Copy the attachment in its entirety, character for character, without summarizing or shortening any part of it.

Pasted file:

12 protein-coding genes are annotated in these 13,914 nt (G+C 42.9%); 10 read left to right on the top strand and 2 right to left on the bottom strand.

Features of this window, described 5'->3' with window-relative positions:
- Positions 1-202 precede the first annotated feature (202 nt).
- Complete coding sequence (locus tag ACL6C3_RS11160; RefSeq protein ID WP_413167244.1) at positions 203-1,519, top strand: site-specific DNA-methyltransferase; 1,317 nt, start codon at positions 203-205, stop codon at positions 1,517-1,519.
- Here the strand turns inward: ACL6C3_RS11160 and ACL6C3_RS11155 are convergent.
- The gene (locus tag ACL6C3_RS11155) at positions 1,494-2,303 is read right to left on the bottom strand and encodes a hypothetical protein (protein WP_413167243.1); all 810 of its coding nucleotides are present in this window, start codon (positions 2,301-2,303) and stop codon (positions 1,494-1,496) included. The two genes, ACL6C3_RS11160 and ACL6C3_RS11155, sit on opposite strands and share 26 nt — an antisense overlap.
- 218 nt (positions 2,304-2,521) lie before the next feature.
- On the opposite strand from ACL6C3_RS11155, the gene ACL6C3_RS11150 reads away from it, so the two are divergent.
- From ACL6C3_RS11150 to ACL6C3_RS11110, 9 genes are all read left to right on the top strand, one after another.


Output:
12 protein-coding genes are annotated in these 13,914 nt (G+C 42.9%); 10 read left to right on the top strand and 2 right to left on the bottom strand.

Features of this window, described 5'->3' with window-relative positions:
- Positions 1-202 precede the first annotated feature (202 nt).
- Complete coding sequence (locus tag ACL6C3_RS11160; RefSeq protein ID WP_413167244.1) at positions 203-1,519, top strand: site-specific DNA-methyltransferase; 1,317 nt, start codon at positions 203-205, stop codon at positions 1,517-1,519.
- Here the strand turns inward: ACL6C3_RS11160 and ACL6C3_RS11155 are convergent.
- The gene (locus tag ACL6C3_RS11155) at positions 1,494-2,303 is read right to left on the bottom strand and encodes a hypothetical protein (protein WP_413167243.1); all 810 of its coding nucleotides are present in this window, start codon (positions 2,301-2,303) and stop codon (positions 1,494-1,496) included. The two genes, ACL6C3_RS11160 and ACL6C3_RS11155, sit on opposite strands and share 26 nt — an antisense overlap.
- 218 nt (positions 2,304-2,521) lie before the next feature.
- On the opposite strand from ACL6C3_RS11155, the gene ACL6C3_RS11150 reads away from it, so the two are divergent.
- From ACL6C3_RS11150 to ACL6C3_RS11110, 9 genes are all read left to right on the top strand, one after another.